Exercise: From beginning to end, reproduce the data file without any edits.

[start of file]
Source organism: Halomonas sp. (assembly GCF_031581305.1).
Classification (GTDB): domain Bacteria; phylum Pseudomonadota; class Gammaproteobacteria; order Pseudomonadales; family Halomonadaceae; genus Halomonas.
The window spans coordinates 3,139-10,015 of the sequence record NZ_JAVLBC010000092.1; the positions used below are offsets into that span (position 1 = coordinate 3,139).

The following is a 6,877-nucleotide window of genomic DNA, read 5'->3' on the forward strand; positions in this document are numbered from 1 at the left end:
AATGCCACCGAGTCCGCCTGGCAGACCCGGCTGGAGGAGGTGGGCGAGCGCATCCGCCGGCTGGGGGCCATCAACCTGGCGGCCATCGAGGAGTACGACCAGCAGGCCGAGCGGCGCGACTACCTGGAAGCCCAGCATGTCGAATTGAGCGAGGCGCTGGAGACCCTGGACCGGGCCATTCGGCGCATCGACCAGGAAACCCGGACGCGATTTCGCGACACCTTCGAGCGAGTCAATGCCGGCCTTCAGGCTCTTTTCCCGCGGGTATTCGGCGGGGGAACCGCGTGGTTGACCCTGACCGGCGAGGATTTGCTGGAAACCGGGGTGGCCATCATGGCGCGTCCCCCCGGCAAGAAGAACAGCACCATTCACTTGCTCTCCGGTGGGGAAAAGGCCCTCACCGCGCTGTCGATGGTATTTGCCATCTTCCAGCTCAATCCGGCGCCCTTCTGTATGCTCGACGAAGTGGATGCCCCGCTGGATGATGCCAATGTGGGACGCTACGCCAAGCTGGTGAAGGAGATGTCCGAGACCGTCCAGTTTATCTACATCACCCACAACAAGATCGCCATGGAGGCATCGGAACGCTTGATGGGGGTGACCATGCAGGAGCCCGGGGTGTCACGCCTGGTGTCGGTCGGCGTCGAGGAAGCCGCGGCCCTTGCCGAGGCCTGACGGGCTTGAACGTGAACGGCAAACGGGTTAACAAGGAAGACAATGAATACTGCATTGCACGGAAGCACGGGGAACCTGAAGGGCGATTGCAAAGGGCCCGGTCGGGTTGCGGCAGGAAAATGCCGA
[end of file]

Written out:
Source organism: Halomonas sp. (assembly GCF_031581305.1).
Classification (GTDB): domain Bacteria; phylum Pseudomonadota; class Gammaproteobacteria; order Pseudomonadales; family Halomonadaceae; genus Halomonas.
The window spans coordinates 3,139-10,015 of the sequence record NZ_JAVLBC010000092.1; the positions used below are offsets into that span (position 1 = coordinate 3,139).

The following is a 6,877-nucleotide window of genomic DNA, read 5'->3' on the forward strand; positions in this document are numbered from 1 at the left end:
AATGCCACCGAGTCCGCCTGGCAGACCCGGCTGGAGGAGGTGGGCGAGCGCATCCGCCGGCTGGGGGCCATCAACCTGGCGGCCATCGAGGAGTACGACCAGCAGGCCGAGCGGCGCGACTACCTGGAAGCCCAGCATGTCGAATTGAGCGAGGCGCTGGAGACCCTGGACCGGGCCATTCGGCGCATCGACCAGGAAACCCGGACGCGATTTCGCGACACCTTCGAGCGAGTCAATGCCGGCCTTCAGGCTCTTTTCCCGCGGGTATTCGGCGGGGGAACCGCGTGGTTGACCCTGACCGGCGAGGATTTGCTGGAAACCGGGGTGGCCATCATGGCGCGTCCCCCCGGCAAGAAGAACAGCACCATTCACTTGCTCTCCGGTGGGGAAAAGGCCCTCACCGCGCTGTCGATGGTATTTGCCATCTTCCAGCTCAATCCGGCGCCCTTCTGTATGCTCGACGAAGTGGATGCCCCGCTGGATGATGCCAATGTGGGACGCTACGCCAAGCTGGTGAAGGAGATGTCCGAGACCGTCCAGTTTATCTACATCACCCACAACAAGATCGCCATGGAGGCATCGGAACGCTTGATGGGGGTGACCATGCAGGAGCCCGGGGTGTCACGCCTGGTGTCGGTCGGCGTCGAGGAAGCCGCGGCCCTTGCCGAGGCCTGACGGGCTTGAACGTGAACGGCAAACGGGTTAACAAGGAAGACAATGAATACTGCATTGCACGGAAGCACGGGGAACCTGAAGGGCGATTGCAAAGGGCCCGGTCGGGTTGCGGCAGGAAAATGCCGA